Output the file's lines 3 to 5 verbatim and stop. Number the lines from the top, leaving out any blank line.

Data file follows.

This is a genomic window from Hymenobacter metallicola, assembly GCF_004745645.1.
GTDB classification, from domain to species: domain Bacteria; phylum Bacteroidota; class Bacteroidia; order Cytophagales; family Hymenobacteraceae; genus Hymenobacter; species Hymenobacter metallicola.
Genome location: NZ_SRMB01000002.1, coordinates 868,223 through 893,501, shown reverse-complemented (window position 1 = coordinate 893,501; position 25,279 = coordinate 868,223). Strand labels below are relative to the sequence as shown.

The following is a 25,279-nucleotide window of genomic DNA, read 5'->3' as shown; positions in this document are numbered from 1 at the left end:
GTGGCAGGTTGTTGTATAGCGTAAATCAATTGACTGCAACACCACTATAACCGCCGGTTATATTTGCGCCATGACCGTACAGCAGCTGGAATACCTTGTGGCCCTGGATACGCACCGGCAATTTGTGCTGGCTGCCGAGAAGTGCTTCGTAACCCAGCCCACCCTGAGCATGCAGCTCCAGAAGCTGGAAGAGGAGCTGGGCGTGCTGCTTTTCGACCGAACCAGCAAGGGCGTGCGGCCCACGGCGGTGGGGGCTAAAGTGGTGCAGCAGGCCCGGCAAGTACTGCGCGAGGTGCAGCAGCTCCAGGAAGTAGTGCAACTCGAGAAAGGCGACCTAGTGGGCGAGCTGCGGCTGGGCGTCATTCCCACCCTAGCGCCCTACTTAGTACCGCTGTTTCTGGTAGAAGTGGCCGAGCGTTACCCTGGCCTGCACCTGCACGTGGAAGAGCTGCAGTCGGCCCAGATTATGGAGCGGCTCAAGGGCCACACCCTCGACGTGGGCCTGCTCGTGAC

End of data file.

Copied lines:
Genome location: NZ_SRMB01000002.1, coordinates 868,223 through 893,501, shown reverse-complemented (window position 1 = coordinate 893,501; position 25,279 = coordinate 868,223). Strand labels below are relative to the sequence as shown.

The following is a 25,279-nucleotide window of genomic DNA, read 5'->3' as shown; positions in this document are numbered from 1 at the left end:
GTGGCAGGTTGTTGTATAGCGTAAATCAATTGACTGCAACACCACTATAACCGCCGGTTATATTTGCGCCATGACCGTACAGCAGCTGGAATACCTTGTGGCCCTGGATACGCACCGGCAATTTGTGCTGGCTGCCGAGAAGTGCTTCGTAACCCAGCCCACCCTGAGCATGCAGCTCCAGAAGCTGGAAGAGGAGCTGGGCGTGCTGCTTTTCGACCGAACCAGCAAGGGCGTGCGGCCCACGGCGGTGGGGGCTAAAGTGGTGCAGCAGGCCCGGCAAGTACTGCGCGAGGTGCAGCAGCTCCAGGAAGTAGTGCAACTCGAGAAAGGCGACCTAGTGGGCGAGCTGCGGCTGGGCGTCATTCCCACCCTAGCGCCCTACTTAGTACCGCTGTTTCTGGTAGAAGTGGCCGAGCGTTACCCTGGCCTGCACCTGCACGTGGAAGAGCTGCAGTCGGCCCAGATTATGGAGCGGCTCAAGGGCCACACCCTCGACGTGGGCCTGCTCGTGAC